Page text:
Christopher: Sure, by the way, you can call me Chris. Cisco AVC and the ISR-AX capability provides an attractive and simple architecture that takes advantage of the Customer Premise Equipment (CPE), and allows CSPs to offer customers a better service experience by enhancing the visibility of the service from an application perspective.
Bob: The application visibility?
Christopher: Yes, exactly—it’s a solution to the problem of the enterprises’ business-IT gap. Enterprise IT is constantly tasked to deliver greater agility to their business stakeholders, and it’s challenging for them to communicate with the business from an infrastructure perspective, including WAN services. The application is better understood and more tangible to the business because they experience it more directly (e.g. the business understands salesforce is slow today, versus the network latency is high). Having insight into not only what applications are traversing the WAN, between which users and systems and how much, but also the application performance itself, empowers enterprise IT to make better decisions and provide a greater experience to their stakeholders. In essence, it helps enterprises better align their IT to the needs of the business. Read More »
Tags: #MWNice, application visibility control, AVC, Customer Premise Equipment (CPE), managed service provider, NBAR2, TM Forum
Hello, and welcome to my blog. As a new member of the Enterprise Networking’s Solutions Marketing team, I’ll be writing about connectivity to the cloud, Software Defined Networking (SDN) and virtualized routing. You can expect to learn details around Cisco’s architecture and product offerings in these topics. Further, based on your comments, I can go into as much detail as necessary.
First, a brief background. I moved to the Bay Area last November from Boston after almost 20 years in New England (in Boston), so I will be musing about culture shocks between the two coasts. I may also learn to like the Warriors and Niners, but I will always be a Celtics and Patriots fan. Read More »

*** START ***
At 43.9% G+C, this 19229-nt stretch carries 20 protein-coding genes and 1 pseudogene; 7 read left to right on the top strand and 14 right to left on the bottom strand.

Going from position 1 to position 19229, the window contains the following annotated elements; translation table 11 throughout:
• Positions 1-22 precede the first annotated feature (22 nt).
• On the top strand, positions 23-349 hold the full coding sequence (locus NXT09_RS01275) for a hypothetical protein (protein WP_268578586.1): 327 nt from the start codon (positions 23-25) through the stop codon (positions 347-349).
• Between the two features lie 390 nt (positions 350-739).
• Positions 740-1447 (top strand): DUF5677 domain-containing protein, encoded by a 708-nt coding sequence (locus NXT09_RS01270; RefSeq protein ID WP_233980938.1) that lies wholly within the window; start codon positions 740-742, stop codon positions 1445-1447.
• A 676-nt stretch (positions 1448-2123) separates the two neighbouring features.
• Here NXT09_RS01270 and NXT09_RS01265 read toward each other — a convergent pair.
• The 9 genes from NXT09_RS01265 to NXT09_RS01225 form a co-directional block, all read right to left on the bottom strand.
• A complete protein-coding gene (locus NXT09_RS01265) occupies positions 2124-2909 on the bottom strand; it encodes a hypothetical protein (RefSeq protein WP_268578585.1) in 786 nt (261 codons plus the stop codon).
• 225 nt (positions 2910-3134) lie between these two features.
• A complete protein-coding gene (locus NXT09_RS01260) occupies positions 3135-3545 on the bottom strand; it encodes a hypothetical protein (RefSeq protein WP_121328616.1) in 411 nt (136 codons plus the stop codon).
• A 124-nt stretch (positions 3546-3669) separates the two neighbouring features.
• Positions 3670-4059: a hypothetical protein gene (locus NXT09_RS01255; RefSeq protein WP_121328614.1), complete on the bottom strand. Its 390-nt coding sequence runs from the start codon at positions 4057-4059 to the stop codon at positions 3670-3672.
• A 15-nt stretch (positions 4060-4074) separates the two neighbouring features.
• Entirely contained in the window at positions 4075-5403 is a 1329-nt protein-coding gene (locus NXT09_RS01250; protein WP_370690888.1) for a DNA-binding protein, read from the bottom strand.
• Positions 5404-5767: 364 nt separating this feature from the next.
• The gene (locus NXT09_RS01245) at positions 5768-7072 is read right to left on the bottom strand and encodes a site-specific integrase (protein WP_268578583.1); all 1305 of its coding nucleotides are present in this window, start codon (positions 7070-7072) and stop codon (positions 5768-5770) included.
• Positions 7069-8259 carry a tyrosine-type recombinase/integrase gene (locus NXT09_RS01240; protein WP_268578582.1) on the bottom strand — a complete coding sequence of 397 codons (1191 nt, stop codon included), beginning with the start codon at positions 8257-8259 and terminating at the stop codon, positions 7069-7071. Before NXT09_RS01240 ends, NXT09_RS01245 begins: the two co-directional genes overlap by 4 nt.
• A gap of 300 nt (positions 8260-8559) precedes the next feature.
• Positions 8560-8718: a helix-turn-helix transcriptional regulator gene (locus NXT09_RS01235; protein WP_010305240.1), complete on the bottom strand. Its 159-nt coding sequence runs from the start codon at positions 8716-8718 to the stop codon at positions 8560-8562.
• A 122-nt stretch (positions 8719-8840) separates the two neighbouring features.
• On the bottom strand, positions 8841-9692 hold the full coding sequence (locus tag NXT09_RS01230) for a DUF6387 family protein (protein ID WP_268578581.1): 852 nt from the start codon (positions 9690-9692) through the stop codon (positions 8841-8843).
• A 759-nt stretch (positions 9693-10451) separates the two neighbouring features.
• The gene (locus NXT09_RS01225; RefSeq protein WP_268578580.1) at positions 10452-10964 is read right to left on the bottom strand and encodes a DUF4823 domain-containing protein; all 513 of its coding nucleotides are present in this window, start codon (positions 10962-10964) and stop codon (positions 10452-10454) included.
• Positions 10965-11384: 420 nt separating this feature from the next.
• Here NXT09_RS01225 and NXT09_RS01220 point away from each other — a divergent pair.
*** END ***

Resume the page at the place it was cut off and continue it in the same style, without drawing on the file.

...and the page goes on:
Tags: Application Visibility and Control, AVC, cloudrouter, CSR, CSR 1000V, LISP, mpls, MPLS CE Router, virtualized routing, vpn
With the advent of BYOD and the proliferation of mobile applications – it’s become ever important to have visibility into your wireless network using deep packet inspection. By classifying the data flows that go through the wireless LAN, administrators now have visibility into the top users and top applications which are consuming bandwidth on their network. After analyzing this data and armed with visibility into these applications, Cisco AVC allows the administrator to then take action such as prioritize, deprioritize or block on the applications in their network.
Since Cisco has released Application Visibility and Control (AVC) for wireless – our customers and partners have been highly interested in the technology and how it can be put to work for them. Visibility into the applications is made possible on the controller web interface which is useful for diagnosing real-time issues or analyzing short-term application trends. The wireless LAN controller GUI is shown below depicting a network using a variety of applications as identified by AVC.
Read More »
Tags: administrator, App, application, apps, AVC, byod, Cisco, control, LAN, network, visibility, wi-fi, wireless, wlan